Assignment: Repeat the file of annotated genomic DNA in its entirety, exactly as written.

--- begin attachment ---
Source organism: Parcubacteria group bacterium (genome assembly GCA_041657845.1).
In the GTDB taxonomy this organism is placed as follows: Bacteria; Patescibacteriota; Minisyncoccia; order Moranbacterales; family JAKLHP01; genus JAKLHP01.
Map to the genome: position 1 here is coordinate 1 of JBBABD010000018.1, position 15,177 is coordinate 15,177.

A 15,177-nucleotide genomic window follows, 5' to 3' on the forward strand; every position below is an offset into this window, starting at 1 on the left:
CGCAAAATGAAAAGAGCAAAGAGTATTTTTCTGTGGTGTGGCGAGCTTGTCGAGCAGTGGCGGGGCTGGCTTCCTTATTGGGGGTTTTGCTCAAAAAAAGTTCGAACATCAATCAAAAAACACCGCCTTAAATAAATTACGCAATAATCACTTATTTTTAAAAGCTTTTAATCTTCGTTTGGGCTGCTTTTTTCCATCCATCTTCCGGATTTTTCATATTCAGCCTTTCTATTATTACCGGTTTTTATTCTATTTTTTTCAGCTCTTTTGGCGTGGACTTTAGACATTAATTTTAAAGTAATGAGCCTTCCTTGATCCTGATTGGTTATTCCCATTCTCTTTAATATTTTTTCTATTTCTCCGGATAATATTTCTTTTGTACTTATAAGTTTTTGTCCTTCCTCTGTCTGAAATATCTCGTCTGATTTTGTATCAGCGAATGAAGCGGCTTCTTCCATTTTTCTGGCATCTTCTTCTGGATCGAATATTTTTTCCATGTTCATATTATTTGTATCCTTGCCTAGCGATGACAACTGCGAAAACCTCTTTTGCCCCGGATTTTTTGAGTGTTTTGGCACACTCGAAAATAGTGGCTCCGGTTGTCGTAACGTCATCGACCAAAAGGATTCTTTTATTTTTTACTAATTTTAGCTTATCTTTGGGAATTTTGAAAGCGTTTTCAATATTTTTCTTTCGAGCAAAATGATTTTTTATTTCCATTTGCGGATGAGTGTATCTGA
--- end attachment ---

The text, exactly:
Source organism: Parcubacteria group bacterium (genome assembly GCA_041657845.1).
In the GTDB taxonomy this organism is placed as follows: Bacteria; Patescibacteriota; Minisyncoccia; order Moranbacterales; family JAKLHP01; genus JAKLHP01.
Map to the genome: position 1 here is coordinate 1 of JBBABD010000018.1, position 15,177 is coordinate 15,177.

A 15,177-nucleotide genomic window follows, 5' to 3' on the forward strand; every position below is an offset into this window, starting at 1 on the left:
CGCAAAATGAAAAGAGCAAAGAGTATTTTTCTGTGGTGTGGCGAGCTTGTCGAGCAGTGGCGGGGCTGGCTTCCTTATTGGGGGTTTTGCTCAAAAAAAGTTCGAACATCAATCAAAAAACACCGCCTTAAATAAATTACGCAATAATCACTTATTTTTAAAAGCTTTTAATCTTCGTTTGGGCTGCTTTTTTCCATCCATCTTCCGGATTTTTCATATTCAGCCTTTCTATTATTACCGGTTTTTATTCTATTTTTTTCAGCTCTTTTGGCGTGGACTTTAGACATTAATTTTAAAGTAATGAGCCTTCCTTGATCCTGATTGGTTATTCCCATTCTCTTTAATATTTTTTCTATTTCTCCGGATAATATTTCTTTTGTACTTATAAGTTTTTGTCCTTCCTCTGTCTGAAATATCTCGTCTGATTTTGTATCAGCGAATGAAGCGGCTTCTTCCATTTTTCTGGCATCTTCTTCTGGATCGAATATTTTTTCCATGTTCATATTATTTGTATCCTTGCCTAGCGATGACAACTGCGAAAACCTCTTTTGCCCCGGATTTTTTGAGTGTTTTGGCACACTCGAAAATAGTGGCTCCGGTTGTCGTAACGTCATCGACCAAAAGGATTCTTTTATTTTTTACTAATTTTAGCTTATCTTTGGGAATTTTGAAAGCGTTTTCAATATTTTTCTTTCGAGCAAAATGATTTTTTATTTCCATTTGCGGATGAGTGTATCTGA